Friday, 3 December 2010

Doing it for yourself

There is an ad campaign on the London Underground that says "can't cook, won't cook" and then something about a hair product that won't fry your hair. It is a sad sign of our times that a statement flaunting the inability to perform the most basic of survival activities - preparing food - is considered a clever way to sell a product. I know, I know, it's a witty reference to a tv show, and ironic, and anti-establishment, and all those other brilliant things advertising likes to think it is, but I am not amused. I think we've gone just a little too far in the direction of letting other people do things for us, and then letting insidious advertisers sell us all those unneccessary products and services.

Fortunately I know lots of people who do things for themselves - including but not limited to all my fellow allotment holders and my fellow knitters. As you would expect, crafters are often gardeners and cooks. It's all part of the same do-it-yourself mentality.

When it comes to food, America seems to be taking doing-it-for-yourself slightly farther than the UK. Possibly because the economic crisis is greater there. Or possibly the American pioneer spirit lives on, while the British have their long experience with industrialisation to overcome. Whatever it is, even though my British friends are busily sewing and knitting and gardening and cooking away, they have not yet started canning.

Canning really is on a higher plane of doing-it-for-yourself. And I'm not just talking about making chutneys and jam, which seem relatively straightforward. I'm talking CANNING. Tomatoes, salsa, pickles, peppers, sauerkraut, etc., etc., etc. Food that will sustain you, not just condiments and spreads. As far as I'm concerned, it was my mother who started this newfound craze for canning. My sister started an organic farm about 10 years ago, and they've been struggling to keep up with the tomatoes ever since.

I decided to start out with pickling, because there seemed less danger of scalding myself or contracting botulism. Also I just love pickles and dilly beans (which are basically beans processed the same way as pickles, but tasting even better, if that is even possible).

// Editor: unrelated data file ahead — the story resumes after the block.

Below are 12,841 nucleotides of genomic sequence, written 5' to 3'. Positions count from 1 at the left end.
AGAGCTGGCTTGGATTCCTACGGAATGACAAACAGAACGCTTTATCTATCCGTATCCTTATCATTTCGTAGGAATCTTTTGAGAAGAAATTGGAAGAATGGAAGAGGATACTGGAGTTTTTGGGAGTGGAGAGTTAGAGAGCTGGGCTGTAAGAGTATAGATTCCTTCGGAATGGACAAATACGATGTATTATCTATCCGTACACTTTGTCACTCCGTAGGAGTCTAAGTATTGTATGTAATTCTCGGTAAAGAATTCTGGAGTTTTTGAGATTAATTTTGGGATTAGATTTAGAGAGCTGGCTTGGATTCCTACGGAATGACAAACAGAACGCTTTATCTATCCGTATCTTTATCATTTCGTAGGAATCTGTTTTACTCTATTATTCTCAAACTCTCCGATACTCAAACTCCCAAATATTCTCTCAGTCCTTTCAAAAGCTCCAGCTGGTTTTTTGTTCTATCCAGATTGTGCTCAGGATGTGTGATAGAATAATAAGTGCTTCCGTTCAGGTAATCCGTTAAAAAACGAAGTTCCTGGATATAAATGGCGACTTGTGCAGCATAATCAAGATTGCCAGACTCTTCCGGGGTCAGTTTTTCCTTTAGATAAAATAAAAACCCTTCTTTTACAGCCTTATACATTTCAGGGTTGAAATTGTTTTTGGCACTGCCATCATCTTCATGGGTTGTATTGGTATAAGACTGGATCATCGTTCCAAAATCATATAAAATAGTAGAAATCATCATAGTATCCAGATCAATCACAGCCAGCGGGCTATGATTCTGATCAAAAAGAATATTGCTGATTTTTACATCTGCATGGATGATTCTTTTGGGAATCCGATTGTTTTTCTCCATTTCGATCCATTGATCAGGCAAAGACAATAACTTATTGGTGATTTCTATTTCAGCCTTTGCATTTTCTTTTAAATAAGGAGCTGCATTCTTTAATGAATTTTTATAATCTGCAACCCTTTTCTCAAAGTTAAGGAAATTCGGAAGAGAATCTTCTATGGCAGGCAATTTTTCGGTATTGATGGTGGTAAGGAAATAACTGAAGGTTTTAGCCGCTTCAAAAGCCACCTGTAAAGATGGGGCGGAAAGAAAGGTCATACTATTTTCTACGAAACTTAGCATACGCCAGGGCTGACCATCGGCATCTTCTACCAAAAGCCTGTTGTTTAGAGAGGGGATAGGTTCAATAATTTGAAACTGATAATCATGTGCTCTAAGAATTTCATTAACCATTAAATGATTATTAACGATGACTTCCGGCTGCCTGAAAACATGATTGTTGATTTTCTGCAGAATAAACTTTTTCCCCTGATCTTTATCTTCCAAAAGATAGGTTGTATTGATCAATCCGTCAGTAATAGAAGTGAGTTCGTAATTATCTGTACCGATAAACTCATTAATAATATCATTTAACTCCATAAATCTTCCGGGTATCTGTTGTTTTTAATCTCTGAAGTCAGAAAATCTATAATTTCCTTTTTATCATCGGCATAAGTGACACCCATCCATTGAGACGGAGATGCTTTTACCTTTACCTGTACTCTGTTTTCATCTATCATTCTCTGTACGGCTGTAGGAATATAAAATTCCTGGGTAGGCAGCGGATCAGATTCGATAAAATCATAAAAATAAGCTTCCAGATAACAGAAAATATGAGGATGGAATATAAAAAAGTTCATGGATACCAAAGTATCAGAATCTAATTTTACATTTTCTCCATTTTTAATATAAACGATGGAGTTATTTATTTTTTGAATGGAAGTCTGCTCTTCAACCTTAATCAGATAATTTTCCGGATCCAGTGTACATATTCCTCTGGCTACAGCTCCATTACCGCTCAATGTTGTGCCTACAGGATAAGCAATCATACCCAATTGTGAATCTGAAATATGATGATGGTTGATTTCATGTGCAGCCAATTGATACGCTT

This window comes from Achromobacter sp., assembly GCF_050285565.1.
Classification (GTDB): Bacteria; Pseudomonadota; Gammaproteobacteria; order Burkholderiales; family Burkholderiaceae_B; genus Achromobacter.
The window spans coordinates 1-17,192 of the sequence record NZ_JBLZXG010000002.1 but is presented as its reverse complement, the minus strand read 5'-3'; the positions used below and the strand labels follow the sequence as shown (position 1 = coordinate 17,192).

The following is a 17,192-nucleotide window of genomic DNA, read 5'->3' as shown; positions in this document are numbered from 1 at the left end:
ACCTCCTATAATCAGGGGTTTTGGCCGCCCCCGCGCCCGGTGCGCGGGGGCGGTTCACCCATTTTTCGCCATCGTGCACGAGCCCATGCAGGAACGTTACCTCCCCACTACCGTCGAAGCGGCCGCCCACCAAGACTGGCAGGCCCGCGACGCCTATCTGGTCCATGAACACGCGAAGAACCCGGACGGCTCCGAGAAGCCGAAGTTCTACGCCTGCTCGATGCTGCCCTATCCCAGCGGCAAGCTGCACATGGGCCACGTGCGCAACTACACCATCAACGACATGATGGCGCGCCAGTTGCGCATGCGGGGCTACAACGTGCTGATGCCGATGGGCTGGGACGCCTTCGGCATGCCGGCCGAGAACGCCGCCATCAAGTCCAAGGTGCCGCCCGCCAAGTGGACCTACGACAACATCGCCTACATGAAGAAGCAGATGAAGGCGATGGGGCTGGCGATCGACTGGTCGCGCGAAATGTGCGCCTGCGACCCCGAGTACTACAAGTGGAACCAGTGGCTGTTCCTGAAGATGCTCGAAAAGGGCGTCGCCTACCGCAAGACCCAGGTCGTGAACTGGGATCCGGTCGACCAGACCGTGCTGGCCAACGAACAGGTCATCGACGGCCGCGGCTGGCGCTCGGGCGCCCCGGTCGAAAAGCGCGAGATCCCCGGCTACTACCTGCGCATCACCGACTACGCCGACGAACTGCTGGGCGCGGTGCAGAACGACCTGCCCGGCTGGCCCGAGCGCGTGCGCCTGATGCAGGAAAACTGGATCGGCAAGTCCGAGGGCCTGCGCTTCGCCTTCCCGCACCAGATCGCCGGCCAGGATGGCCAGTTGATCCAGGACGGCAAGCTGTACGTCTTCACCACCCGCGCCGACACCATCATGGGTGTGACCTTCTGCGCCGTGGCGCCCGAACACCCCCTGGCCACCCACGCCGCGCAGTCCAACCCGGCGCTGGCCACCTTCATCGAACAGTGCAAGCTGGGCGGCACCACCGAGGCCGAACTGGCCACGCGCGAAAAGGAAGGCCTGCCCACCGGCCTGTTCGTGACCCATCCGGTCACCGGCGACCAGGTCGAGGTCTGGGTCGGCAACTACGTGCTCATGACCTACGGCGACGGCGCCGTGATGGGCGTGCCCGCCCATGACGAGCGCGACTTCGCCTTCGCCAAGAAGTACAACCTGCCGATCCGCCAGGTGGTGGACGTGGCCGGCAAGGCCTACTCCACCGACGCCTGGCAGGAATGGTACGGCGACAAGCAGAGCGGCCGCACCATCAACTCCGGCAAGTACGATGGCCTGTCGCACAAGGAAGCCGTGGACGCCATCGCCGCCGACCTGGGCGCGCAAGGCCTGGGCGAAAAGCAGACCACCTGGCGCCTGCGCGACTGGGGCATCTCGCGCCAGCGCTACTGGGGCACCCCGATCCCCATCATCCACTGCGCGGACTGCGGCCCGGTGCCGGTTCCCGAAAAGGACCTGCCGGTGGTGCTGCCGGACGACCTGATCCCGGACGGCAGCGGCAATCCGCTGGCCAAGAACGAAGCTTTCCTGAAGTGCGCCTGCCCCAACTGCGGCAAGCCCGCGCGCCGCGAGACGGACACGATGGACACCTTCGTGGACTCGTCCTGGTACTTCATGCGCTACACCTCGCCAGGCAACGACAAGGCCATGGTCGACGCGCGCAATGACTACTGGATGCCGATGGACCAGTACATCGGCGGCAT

I had to order my canning jars online because the only ones I could find in Oxford were outrageously expensive. Pickling salt was unavailable, but according to my internet research it was absolutely essential or completely unnecessary, so going on the theory you can't believe everything you read on the internet, I went ahead and used sea salt instead. I only ended up canning two jars of gherkins and two jars of dilly-beans, because I had not planted enough plants to get enough ripe vegetables all at once, and I kept running out of vinegar (it is not really feasible to carry a sufficient quantity home from my local shops, which I travel to on foot). I was hoping to branch out into tomatoes, but my crop got blight.

The gherkins and dilly beans were delicious, though some of the beans were a bit too tough because I threw in some large ones to fill out the jar, and I learned that runner beans are best avoided (they taste fine, but feel like cat's tongue). Also one jar of gherkins did not turn out crunchy enough, probably because I didn't can them right after picking (freshness is the key to successful canning).  

Next year I'm going to grow and can lots more gherkins and beans. Some kinds of canning is not particularly necessary from a budgetary perspective (leaving out the important issue of taste and variety), but canning gherkins and beans makes a lot of economic sense in the UK. The British like their pickles sweet, which I find utterly disgusting, and as the scrumptious French kind are outrageously expensive (£4.50 for a little jar!), I'm forced to make my own. And dilly beans are unheard of. I'm going to try more recipes next year (wasabi dilly beans, anyone?). I'll ask my mother for her recipes.

Summer harvest (seems like a long time ago, doesn't it?)